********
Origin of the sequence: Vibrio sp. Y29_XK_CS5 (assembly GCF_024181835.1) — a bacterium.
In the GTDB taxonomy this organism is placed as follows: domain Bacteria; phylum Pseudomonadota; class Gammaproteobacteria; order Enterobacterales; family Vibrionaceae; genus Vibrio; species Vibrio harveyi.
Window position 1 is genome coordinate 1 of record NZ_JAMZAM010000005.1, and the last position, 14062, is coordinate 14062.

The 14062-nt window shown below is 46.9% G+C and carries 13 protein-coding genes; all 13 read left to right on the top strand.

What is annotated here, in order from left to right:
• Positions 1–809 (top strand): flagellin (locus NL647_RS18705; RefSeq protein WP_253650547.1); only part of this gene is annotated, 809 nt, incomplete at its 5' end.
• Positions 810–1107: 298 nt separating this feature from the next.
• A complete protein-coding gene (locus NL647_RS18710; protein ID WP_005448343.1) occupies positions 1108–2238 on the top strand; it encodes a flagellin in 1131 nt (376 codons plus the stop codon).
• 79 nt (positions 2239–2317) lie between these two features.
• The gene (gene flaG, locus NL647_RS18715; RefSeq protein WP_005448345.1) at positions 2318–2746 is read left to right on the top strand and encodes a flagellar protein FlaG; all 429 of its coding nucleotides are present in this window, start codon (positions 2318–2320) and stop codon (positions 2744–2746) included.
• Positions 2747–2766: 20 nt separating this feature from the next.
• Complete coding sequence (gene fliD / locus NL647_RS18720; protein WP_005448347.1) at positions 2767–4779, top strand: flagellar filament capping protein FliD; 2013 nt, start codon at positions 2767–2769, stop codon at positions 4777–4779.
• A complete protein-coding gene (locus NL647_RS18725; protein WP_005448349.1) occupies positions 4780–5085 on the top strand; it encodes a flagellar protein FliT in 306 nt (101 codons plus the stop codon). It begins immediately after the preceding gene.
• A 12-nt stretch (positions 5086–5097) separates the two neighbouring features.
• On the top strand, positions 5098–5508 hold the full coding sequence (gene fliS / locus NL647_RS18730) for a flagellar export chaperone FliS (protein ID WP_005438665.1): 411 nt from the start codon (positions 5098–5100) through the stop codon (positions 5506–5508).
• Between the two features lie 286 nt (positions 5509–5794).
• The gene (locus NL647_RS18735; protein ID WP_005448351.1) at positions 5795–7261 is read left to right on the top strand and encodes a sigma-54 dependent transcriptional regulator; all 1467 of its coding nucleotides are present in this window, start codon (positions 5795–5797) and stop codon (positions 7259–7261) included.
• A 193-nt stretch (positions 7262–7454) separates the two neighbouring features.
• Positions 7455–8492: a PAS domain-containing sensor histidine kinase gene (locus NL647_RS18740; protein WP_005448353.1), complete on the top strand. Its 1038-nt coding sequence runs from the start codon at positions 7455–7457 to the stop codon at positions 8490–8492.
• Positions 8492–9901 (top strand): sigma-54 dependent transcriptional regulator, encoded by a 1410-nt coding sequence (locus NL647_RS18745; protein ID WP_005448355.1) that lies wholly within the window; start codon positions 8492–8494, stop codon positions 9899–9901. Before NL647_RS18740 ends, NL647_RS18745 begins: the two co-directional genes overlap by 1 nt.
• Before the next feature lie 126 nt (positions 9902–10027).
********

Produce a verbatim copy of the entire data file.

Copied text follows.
Origin of the sequence: Vibrio sp. Y29_XK_CS5 (assembly GCF_024181835.1) — a bacterium.
In the GTDB taxonomy this organism is placed as follows: domain Bacteria; phylum Pseudomonadota; class Gammaproteobacteria; order Enterobacterales; family Vibrionaceae; genus Vibrio; species Vibrio harveyi.
Window position 1 is genome coordinate 1 of record NZ_JAMZAM010000005.1, and the last position, 14062, is coordinate 14062.

The 14062-nt window shown below is 46.9% G+C and carries 13 protein-coding genes; all 13 read left to right on the top strand.

What is annotated here, in order from left to right:
• Positions 1–809 (top strand): flagellin (locus NL647_RS18705; RefSeq protein WP_253650547.1); only part of this gene is annotated, 809 nt, incomplete at its 5' end.
• Positions 810–1107: 298 nt separating this feature from the next.
• A complete protein-coding gene (locus NL647_RS18710; protein ID WP_005448343.1) occupies positions 1108–2238 on the top strand; it encodes a flagellin in 1131 nt (376 codons plus the stop codon).
• 79 nt (positions 2239–2317) lie between these two features.
• The gene (gene flaG, locus NL647_RS18715; RefSeq protein WP_005448345.1) at positions 2318–2746 is read left to right on the top strand and encodes a flagellar protein FlaG; all 429 of its coding nucleotides are present in this window, start codon (positions 2318–2320) and stop codon (positions 2744–2746) included.
• Positions 2747–2766: 20 nt separating this feature from the next.
• Complete coding sequence (gene fliD / locus NL647_RS18720; protein WP_005448347.1) at positions 2767–4779, top strand: flagellar filament capping protein FliD; 2013 nt, start codon at positions 2767–2769, stop codon at positions 4777–4779.
• A complete protein-coding gene (locus NL647_RS18725; protein WP_005448349.1) occupies positions 4780–5085 on the top strand; it encodes a flagellar protein FliT in 306 nt (101 codons plus the stop codon). It begins immediately after the preceding gene.
• A 12-nt stretch (positions 5086–5097) separates the two neighbouring features.
• On the top strand, positions 5098–5508 hold the full coding sequence (gene fliS / locus NL647_RS18730) for a flagellar export chaperone FliS (protein ID WP_005438665.1): 411 nt from the start codon (positions 5098–5100) through the stop codon (positions 5506–5508).
• Between the two features lie 286 nt (positions 5509–5794).
• The gene (locus NL647_RS18735; protein ID WP_005448351.1) at positions 5795–7261 is read left to right on the top strand and encodes a sigma-54 dependent transcriptional regulator; all 1467 of its coding nucleotides are present in this window, start codon (positions 5795–5797) and stop codon (positions 7259–7261) included.
• A 193-nt stretch (positions 7262–7454) separates the two neighbouring features.
• Positions 7455–8492: a PAS domain-containing sensor histidine kinase gene (locus NL647_RS18740; protein WP_005448353.1), complete on the top strand. Its 1038-nt coding sequence runs from the start codon at positions 7455–7457 to the stop codon at positions 8490–8492.
• Positions 8492–9901 (top strand): sigma-54 dependent transcriptional regulator, encoded by a 1410-nt coding sequence (locus NL647_RS18745; protein ID WP_005448355.1) that lies wholly within the window; start codon positions 8492–8494, stop codon positions 9899–9901. Before NL647_RS18740 ends, NL647_RS18745 begins: the two co-directional genes overlap by 1 nt.
• Before the next feature lie 126 nt (positions 9902–10027).